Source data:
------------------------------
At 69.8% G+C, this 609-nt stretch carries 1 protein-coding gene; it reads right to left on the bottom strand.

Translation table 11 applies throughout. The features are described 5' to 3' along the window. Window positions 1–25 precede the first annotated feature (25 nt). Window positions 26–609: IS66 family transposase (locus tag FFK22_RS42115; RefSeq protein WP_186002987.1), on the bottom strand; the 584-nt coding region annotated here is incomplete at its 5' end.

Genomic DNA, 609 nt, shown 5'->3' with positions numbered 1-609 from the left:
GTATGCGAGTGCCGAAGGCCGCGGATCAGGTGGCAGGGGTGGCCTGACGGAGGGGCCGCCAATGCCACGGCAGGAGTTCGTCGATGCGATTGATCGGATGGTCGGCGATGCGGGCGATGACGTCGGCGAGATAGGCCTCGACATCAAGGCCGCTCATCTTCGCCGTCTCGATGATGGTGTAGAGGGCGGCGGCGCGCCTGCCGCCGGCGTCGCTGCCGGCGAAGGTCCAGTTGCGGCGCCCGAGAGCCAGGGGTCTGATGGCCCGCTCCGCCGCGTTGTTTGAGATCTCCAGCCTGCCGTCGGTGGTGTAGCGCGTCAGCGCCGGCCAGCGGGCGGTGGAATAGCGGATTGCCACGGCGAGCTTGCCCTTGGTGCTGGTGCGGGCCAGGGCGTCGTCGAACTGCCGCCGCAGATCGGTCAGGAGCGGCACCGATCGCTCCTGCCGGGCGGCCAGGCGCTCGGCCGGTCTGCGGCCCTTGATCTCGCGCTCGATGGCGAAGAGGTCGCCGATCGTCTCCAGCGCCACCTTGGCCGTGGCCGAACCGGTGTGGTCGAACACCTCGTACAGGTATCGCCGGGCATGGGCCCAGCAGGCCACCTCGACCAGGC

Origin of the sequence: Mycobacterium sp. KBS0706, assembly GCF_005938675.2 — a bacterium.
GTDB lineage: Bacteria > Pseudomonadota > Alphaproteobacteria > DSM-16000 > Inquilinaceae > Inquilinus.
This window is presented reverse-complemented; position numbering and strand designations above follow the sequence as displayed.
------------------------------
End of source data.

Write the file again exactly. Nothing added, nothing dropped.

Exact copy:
At 69.8% G+C, this 609-nt stretch carries 1 protein-coding gene; it reads right to left on the bottom strand.

Translation table 11 applies throughout. The features are described 5' to 3' along the window. Window positions 1–25 precede the first annotated feature (25 nt). Window positions 26–609: IS66 family transposase (locus tag FFK22_RS42115; RefSeq protein WP_186002987.1), on the bottom strand; the 584-nt coding region annotated here is incomplete at its 5' end.

Genomic DNA, 609 nt, shown 5'->3' with positions numbered 1-609 from the left:
GTATGCGAGTGCCGAAGGCCGCGGATCAGGTGGCAGGGGTGGCCTGACGGAGGGGCCGCCAATGCCACGGCAGGAGTTCGTCGATGCGATTGATCGGATGGTCGGCGATGCGGGCGATGACGTCGGCGAGATAGGCCTCGACATCAAGGCCGCTCATCTTCGCCGTCTCGATGATGGTGTAGAGGGCGGCGGCGCGCCTGCCGCCGGCGTCGCTGCCGGCGAAGGTCCAGTTGCGGCGCCCGAGAGCCAGGGGTCTGATGGCCCGCTCCGCCGCGTTGTTTGAGATCTCCAGCCTGCCGTCGGTGGTGTAGCGCGTCAGCGCCGGCCAGCGGGCGGTGGAATAGCGGATTGCCACGGCGAGCTTGCCCTTGGTGCTGGTGCGGGCCAGGGCGTCGTCGAACTGCCGCCGCAGATCGGTCAGGAGCGGCACCGATCGCTCCTGCCGGGCGGCCAGGCGCTCGGCCGGTCTGCGGCCCTTGATCTCGCGCTCGATGGCGAAGAGGTCGCCGATCGTCTCCAGCGCCACCTTGGCCGTGGCCGAACCGGTGTGGTCGAACACCTCGTACAGGTATCGCCGGGCATGGGCCCAGCAGGCCACCTCGACCAGGC

Origin of the sequence: Mycobacterium sp. KBS0706, assembly GCF_005938675.2 — a bacterium.
GTDB lineage: Bacteria > Pseudomonadota > Alphaproteobacteria > DSM-16000 > Inquilinaceae > Inquilinus.
This window is presented reverse-complemented; position numbering and strand designations above follow the sequence as displayed.